Save the Children’s onboard team will use our existing links and response work in Italy to ensure that children receive the support they need on arrival. This is particularly vital given that in 2016, twice the number of unaccompanied children have made the perilous crossing to Italy compared to the same period last year. Ninety percent of children that have landed on Italian shores in 2016 have done so without their parents.

Across the African continent, conflict, persecution and extreme poverty threaten children’s lives. With brutal conflict ravaging swathes of the Middle East, and more than 60 million people on the move worldwide, the refugee crisis is the moral test of a generation that shows no signs of abating. Children will continue to risk everything in the search for safety and better futures.

"Our work will start on board the rescue ship, identifying the needs of the most vulnerable and lone children, providing healthcare and psychological first aid," Miles said.

"On land, children need proper reception centers where they can regain their childhood — somewhere they’re safe, protected, fed, educated and given access to psychological support. Only then will fewer children go missing in Europe and more children face a brighter future."

Save the Children will, at all times, aim to cooperate with other aid agencies and the authorities who are working in the region.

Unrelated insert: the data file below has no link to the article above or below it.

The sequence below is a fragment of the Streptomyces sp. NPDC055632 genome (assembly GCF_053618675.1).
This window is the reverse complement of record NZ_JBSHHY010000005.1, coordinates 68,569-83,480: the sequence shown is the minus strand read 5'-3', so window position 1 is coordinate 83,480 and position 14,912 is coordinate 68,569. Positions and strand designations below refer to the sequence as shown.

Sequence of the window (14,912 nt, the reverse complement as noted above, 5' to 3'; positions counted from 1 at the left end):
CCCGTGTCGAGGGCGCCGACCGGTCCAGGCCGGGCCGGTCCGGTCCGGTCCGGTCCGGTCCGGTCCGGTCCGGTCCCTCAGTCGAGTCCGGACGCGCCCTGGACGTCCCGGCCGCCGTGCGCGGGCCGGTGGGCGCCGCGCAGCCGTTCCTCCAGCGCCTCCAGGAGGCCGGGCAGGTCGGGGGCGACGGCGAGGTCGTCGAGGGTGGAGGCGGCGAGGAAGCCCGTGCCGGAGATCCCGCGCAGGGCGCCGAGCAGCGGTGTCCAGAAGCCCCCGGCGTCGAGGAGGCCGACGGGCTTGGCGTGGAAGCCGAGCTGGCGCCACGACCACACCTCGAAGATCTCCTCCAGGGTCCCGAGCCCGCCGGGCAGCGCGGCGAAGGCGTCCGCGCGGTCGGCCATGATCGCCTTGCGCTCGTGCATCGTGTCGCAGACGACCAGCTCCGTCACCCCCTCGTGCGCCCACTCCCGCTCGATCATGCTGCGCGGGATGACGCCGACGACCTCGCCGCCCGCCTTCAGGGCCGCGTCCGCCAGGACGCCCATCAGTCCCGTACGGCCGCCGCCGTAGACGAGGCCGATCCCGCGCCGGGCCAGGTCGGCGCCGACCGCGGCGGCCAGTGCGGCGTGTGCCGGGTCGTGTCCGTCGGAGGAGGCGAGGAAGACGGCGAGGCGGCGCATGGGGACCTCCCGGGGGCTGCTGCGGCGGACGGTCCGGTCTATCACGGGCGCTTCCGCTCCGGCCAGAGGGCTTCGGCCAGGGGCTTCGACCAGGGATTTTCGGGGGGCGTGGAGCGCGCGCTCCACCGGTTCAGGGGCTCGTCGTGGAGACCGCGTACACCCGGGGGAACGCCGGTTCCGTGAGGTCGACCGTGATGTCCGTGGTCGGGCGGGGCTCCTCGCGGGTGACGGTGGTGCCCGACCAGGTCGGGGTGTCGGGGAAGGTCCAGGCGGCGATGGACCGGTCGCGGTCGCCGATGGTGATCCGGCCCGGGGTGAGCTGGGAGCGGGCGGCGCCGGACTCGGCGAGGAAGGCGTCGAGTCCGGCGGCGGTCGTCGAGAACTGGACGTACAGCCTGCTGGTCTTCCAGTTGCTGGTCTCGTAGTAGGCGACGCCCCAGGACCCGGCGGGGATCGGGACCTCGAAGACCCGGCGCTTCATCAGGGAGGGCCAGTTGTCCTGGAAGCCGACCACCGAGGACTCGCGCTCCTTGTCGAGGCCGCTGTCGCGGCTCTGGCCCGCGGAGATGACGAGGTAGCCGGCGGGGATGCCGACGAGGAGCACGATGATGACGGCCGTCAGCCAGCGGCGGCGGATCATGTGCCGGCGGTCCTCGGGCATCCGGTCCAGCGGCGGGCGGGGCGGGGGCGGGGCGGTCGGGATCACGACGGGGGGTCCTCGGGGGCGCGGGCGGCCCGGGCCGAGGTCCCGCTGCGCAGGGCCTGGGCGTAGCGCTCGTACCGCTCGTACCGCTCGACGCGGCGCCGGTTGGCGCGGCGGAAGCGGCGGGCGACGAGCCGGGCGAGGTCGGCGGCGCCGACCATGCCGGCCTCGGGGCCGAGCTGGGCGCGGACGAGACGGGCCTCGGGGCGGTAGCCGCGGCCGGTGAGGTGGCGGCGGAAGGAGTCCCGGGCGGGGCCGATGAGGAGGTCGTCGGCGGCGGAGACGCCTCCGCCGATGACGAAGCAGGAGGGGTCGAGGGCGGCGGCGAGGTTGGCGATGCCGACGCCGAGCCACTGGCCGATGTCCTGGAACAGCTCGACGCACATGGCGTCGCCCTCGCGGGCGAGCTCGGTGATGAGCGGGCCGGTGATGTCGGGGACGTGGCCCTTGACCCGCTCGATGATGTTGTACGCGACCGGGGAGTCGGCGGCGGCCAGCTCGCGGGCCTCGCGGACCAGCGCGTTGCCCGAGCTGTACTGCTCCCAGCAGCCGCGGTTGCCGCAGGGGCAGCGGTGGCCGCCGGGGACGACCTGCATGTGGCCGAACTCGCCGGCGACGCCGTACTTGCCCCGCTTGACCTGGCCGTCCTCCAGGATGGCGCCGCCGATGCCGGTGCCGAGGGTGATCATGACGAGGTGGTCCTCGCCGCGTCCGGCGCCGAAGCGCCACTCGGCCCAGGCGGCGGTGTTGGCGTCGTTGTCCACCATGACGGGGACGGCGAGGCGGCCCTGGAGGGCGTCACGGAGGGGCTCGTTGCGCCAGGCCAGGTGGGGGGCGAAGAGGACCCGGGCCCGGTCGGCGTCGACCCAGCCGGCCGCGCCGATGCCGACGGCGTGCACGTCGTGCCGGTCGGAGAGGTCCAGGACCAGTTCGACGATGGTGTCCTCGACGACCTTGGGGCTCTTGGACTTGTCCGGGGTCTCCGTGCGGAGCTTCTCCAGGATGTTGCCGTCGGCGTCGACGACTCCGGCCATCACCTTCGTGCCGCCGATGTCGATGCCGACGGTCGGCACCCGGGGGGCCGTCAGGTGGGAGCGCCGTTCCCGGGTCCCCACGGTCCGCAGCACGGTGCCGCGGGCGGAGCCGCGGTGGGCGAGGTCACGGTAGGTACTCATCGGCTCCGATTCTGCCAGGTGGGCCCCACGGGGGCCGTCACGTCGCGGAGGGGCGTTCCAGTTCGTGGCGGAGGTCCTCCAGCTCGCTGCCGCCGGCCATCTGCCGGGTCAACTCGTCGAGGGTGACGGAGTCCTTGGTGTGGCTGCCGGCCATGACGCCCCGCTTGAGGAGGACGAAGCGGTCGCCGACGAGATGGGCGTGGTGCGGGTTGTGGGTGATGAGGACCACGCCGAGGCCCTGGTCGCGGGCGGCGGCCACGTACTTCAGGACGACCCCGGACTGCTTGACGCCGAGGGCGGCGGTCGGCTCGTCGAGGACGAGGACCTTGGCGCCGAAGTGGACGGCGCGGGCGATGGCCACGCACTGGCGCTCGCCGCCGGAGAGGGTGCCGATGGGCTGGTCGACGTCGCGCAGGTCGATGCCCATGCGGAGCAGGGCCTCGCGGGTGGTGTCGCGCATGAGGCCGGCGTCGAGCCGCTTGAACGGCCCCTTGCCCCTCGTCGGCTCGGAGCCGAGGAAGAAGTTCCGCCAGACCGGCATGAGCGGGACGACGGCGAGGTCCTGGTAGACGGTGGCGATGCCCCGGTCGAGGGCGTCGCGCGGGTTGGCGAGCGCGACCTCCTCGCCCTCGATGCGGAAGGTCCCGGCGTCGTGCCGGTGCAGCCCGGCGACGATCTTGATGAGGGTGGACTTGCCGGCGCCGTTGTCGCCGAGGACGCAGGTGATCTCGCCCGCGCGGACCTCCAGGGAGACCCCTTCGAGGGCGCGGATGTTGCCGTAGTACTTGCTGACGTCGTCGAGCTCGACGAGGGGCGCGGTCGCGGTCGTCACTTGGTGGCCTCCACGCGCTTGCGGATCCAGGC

When they arrive in Italy, refugees and migrants need food, shelter, legal advice, health services and protection from traffickers. Many have had horrific experiences on the long journey to Italy — starvation and abuse at the hands of gangs, long journeys on foot through the desert, rape and torture. Unaccompanied children are the most vulnerable.

Miles added: "Leaders must increase resettlement and offer humanitarian visas for refugees. September’s migration summit, co-hosted by U.S. President Barack Obama, is a political opportunity for change that must not be wasted.

"We also need a long-term plan to tackle the causes of unsafe and forced migration, including conflict, extreme poverty, human-rights abuses and climate change. Stopping the smuggling gangs will not stop people from fleeing for their lives. Greater investment in jobs and education in the countries these people are coming from, or pass through, would make a huge difference to making life in those places more bearable and provide a credible alternative to risky migration."

To donate to Save the Children’s search and rescue ship visit:

Save the Children believes every child deserves a future. Since our founding more than 100 years ago, we’ve changed the lives of more than 1 billion children. In the United States and around the world, we give children a healthy start in life, the opportunity to learn and protection from harm. We do whatever it takes for children – every day and in times of crisis – transforming their lives and the future we share. Follow us on FacebookInstagramTwitter and YouTube.